My 6-year-old asked me about Santa the other day. Luckily, it wasn't the moment where his innocence is shattered forever.

Instead, he was wondering how Santa was going, preparing for his annual voyage around the world, dispensing plastic junk from China to all the world's least-needy kids. (I added the last part, but you get the drift).

I painted the picture that my parents had passed on to me. I explained to him how the night is slowly descending across the North Pole at the moment, and by the time Santa sets off on his sleigh across the ice on Christmas Eve, it will be shrouded in continuous darkness, lit only by his Christmas candles, and one shiny red nose.

My son is very interested in fashion, and so we talked at length about Santa's warm red jacket. The sad thing that I didn't have the heart to tell my son is that, at the moment, Santa's big red jacket is probably too warm for Santa himself, even at the North Pole.

Santa is a fantasy but climate change is not, and it's started to do truly alarming things to the North Pole.

Over the past few weeks the temperature of the North Pole has been 22 degrees hotter than the average temperature for this time of year. That's not a typo. It's not 2.2 degrees hotter. It's 22 degrees Celsius hotter.

The reason it's such a huge difference is because even though night is now falling, the temperature around the poles is still getting hotter rather than colder. That's never happened before. What it means is that the gap between average temperature and this year's temperature is getting wider and wider by the day.

Here is the graph that Zack Labe, a PhD student at Cornell University, who first discovered it, put out a couple of weeks ago:

The green line represents the pattern of temperature that's been the norm for the past 100,000 years or so. That lonely red line that started going down, but then decided to start going up again, is this year's temperature.

There are a lot of implications for this. In salt water, minus five degrees (which is the current air temperature in the North Pole) is too warm for ice to form. That means the planet's natural airconditioner (and sun reflector) is not regrowing back this winter. Two of the ways the earth keeps itself cool have just broken down.

When it comes to climate, I'm a pretty lousy citizen. I do all the things you're not supposed to do. I use a clothes dryer, I eat red meat, I even stopped offsetting my energy bills when I got my new mortgage.

It's not that I'm a climate sceptic - far from it. But I've become immune to reports about the gradual heating of the planet. I know I supposed to worry that last year, the planet was an average 1.10 degrees hotter than usual, but it's hard to get that worked up about it. It just feels too intangible.

But 22 degrees is different. This moment has long been theorised, and now it's here. This is the awful moment where the feedback loops start feeding into each other in a big way.

The ice caps melt because it's getting warmer and then because the ice caps have melted, the earth gets even warmer even faster.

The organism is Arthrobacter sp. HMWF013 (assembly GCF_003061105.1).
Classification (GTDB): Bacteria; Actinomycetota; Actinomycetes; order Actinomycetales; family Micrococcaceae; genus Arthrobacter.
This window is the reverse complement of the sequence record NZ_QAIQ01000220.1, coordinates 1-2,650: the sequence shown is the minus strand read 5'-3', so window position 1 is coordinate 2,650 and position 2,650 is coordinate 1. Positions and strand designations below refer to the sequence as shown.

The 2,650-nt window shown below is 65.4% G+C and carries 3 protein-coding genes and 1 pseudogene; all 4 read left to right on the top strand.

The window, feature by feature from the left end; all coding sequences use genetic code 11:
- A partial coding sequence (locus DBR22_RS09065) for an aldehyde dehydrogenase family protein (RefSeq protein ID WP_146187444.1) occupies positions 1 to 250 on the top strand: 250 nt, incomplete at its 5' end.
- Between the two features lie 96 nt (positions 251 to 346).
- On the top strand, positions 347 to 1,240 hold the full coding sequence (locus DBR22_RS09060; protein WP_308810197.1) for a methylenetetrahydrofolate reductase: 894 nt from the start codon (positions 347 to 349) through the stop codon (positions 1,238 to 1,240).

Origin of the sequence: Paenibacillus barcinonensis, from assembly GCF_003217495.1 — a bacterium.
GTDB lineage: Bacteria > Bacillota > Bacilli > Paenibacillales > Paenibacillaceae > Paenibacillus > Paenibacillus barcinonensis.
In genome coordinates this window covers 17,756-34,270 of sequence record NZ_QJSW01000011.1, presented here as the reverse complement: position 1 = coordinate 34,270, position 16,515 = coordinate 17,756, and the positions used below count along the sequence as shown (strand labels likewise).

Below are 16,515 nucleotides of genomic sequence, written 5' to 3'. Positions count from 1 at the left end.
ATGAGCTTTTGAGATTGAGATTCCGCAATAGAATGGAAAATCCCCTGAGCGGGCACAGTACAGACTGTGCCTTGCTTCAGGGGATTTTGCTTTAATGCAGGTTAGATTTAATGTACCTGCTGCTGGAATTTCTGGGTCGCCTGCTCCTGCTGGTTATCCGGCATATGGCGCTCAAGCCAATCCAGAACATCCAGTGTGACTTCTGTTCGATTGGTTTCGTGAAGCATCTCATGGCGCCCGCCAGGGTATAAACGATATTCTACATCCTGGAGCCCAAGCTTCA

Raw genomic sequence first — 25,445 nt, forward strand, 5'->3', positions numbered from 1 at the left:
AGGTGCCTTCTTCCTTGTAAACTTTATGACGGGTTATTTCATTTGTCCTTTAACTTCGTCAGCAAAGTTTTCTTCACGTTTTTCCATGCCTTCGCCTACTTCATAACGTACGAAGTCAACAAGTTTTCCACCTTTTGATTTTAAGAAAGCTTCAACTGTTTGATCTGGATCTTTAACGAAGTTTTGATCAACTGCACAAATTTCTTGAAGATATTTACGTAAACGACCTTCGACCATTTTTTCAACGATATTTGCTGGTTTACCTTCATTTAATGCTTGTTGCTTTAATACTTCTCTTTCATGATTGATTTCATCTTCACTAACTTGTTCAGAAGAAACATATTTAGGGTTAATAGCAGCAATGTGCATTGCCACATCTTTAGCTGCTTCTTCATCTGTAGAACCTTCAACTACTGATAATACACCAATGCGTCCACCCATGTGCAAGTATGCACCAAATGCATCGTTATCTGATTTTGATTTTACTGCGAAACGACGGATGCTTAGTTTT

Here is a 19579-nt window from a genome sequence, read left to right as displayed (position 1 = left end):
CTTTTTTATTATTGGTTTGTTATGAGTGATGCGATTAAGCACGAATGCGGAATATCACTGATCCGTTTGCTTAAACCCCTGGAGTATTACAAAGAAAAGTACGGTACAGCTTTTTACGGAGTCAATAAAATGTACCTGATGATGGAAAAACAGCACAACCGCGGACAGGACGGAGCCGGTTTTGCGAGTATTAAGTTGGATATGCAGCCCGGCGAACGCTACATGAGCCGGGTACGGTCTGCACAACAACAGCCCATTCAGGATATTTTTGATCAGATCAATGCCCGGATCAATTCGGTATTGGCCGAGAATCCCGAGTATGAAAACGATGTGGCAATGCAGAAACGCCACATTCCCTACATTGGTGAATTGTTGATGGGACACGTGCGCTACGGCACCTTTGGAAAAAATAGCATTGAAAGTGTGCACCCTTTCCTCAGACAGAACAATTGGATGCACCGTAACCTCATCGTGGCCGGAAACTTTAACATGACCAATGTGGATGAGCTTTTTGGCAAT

Peter Wadhams, a professor of Ocean Physics at Cambridge University, now reckons that it could be as little as two years before ice disappears completely from the North Pole during the summer months.

I know this next bit is obvious, but I'm going to point it out anyway, because I didn't quite realise it until it was pointed out to me. What the ice melting at the North Pole means is that, once it's gone, you'll be able to drive a boat across the North Pole.

No more photos of intrepid tourists reaching the North Pole, doing a cheesy thumbs in front of a sign saying "North Pole". No more stories of Santa's sleigh. There will be no ice for him to drive his sleigh across.

In addition to the environmental implications, the cultural implications of this are also huge.

We will need to start changing the stories that we tell ourselves and our children about what our planet looks like. The idea that ice was once at the North Pole will become folklore, much like the fabled North-West passage through the Arctic, which as recently as a decade ago was considered treacherous and impassable, but has now become a common route for ships and tourist boats in the summer months.

This is why I'm seriously considering taking the kids out of school next July, and taking them up to the North Pole to see the ice. It's probably the last chance to see it. Fantasies of the North Pole are such a vivid part of my own childhood. When was a kid, I always assumed I'd go there one day. Now I know my children will not.

If I do take my kids to see the North Pole and they live long lives, they'll end be some of the last people on earth to be able to attest that there was indeed, ice at the top of our planet.

I know I should probably explain some of this to my son. I know I probably shouldn't be passing on the myths that my parents passed on to me. But in the same way I can't bring myself to break it to him that Santa doesn't exist, I also don't have the heart to break it to him that climate change does. For that is a shattering of his innocence that he'll be dealing with for the rest of his life.

Charles Firth majored in Economic (Social Science) at Sydney University. He is also editor of The Chaser Quarterly. Follow him on Twitter @charlesfirth